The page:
July 09, 1990 12:00 PM

by Dani Shapiro

Lucy Chaya Greenburg, narrator of this poised if not profound first novel, and Carolyn Ward are roommates at Smith College. Lucy, who’s in thrall to Carolyn, is the beautiful only child of a well-known, devout New York Jewish family; Carolyn is the beautiful Shalimar-scented daughter of a Connecticut family where money flows freely and nothing gets talked about.

Almost once a week, Carolyn disappears from campus for the night and shows up the next day looking as though she’d been on the losing side in a war. Sometimes, she disappears for longer, returning with a fresh tan, new clothes, maybe a new piece of jewelry, still guarding her secrets. “Who is it?” Lucy wants to know. “You can tell me.”

Carolyn’s attitude on men is spelled out as Lucy, needing an abortion, turns to her roommate for money (from a shoe box full of $20 bills) and emotional support.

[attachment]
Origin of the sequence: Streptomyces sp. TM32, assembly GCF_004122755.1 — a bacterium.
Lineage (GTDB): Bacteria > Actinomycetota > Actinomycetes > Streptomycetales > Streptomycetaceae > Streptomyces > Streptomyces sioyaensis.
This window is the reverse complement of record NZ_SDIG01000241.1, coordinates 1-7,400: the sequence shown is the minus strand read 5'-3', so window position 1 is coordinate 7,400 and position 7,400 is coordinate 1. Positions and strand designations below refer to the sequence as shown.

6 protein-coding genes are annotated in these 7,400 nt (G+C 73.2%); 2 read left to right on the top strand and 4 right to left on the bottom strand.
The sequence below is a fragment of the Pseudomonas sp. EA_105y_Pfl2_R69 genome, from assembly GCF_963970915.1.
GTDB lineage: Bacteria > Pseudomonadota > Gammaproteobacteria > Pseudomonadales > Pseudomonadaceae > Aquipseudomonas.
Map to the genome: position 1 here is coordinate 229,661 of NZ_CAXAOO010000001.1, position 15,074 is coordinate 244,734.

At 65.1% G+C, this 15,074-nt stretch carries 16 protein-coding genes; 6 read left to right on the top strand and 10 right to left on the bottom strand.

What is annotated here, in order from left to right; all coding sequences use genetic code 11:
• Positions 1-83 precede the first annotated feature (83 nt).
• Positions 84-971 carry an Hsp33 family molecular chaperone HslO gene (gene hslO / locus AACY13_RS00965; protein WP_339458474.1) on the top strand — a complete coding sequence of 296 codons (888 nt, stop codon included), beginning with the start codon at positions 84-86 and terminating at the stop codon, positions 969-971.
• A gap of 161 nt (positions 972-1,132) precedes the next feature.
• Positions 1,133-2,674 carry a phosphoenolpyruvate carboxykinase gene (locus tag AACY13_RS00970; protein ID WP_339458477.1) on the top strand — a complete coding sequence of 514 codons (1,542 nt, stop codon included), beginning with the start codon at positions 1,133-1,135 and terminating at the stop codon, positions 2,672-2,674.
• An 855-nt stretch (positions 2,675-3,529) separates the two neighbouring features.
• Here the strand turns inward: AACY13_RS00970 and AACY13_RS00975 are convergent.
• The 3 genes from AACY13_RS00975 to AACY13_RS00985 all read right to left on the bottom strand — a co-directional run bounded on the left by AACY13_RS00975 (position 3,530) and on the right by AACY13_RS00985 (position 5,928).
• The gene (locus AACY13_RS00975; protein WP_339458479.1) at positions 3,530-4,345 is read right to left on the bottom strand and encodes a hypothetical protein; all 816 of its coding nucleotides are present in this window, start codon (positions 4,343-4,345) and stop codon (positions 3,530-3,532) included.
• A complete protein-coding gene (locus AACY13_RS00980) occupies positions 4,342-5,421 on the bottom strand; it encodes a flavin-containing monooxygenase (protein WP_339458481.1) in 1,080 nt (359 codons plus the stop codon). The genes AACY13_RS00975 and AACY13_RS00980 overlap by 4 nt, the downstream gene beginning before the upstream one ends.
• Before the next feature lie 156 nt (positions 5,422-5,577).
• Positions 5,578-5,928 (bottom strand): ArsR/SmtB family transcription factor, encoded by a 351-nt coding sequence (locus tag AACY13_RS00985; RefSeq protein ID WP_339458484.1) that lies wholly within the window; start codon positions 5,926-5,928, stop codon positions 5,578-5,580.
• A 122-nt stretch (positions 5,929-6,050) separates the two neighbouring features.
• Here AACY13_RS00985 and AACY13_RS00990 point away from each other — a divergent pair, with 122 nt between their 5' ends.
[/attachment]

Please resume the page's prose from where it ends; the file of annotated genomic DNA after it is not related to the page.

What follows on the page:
“It’s us against them, Lucy. You must remember that,” she says. Lucy says she will remember. “She will teach me,” Lucy thinks. “I will listen to her. I will learn.” Carolyn is by no means Lucy’s only teacher. She also receives instruction from Ben Broadhurst, Carolyn’s Donald Trump-ish stepfather, with whom Lucy has an affair—at what seems to be Carolyn’s arranging.

Playing with Fire is most effective, though, when it focuses on the relationship between Lucy and Carolyn: “Her hands are Rubinstein’s, Heifetz’s, Ashkenazy’s. She plays me. I am a Steinway, a Stradivarius. Her foot is on the soft pedal, her fingers barely brush the keys. They are sure, her fingers. They memorized me long ago. They read me by sight. Nothing is too difficult. Nothing is impossible.” Lucy’s relationship with Broadhurst is more problematic, largely because Ben is more literary cyborg—”He kissed me with all the urgency of a man who has not touched his wife in years”—than believable character. It also strains the reader’s credulity that Lucy can’t figure out the identity of Carolyn’s mysterious lover, and the novel’s contrived, bathetic ending tries the reader’s patience.

Even so, at her best, Shapiro, a former actress, has written a novel that, in illuminating the problems of coming-of-age, generates nearly as much light as heat. (Doubleday, $17.95)

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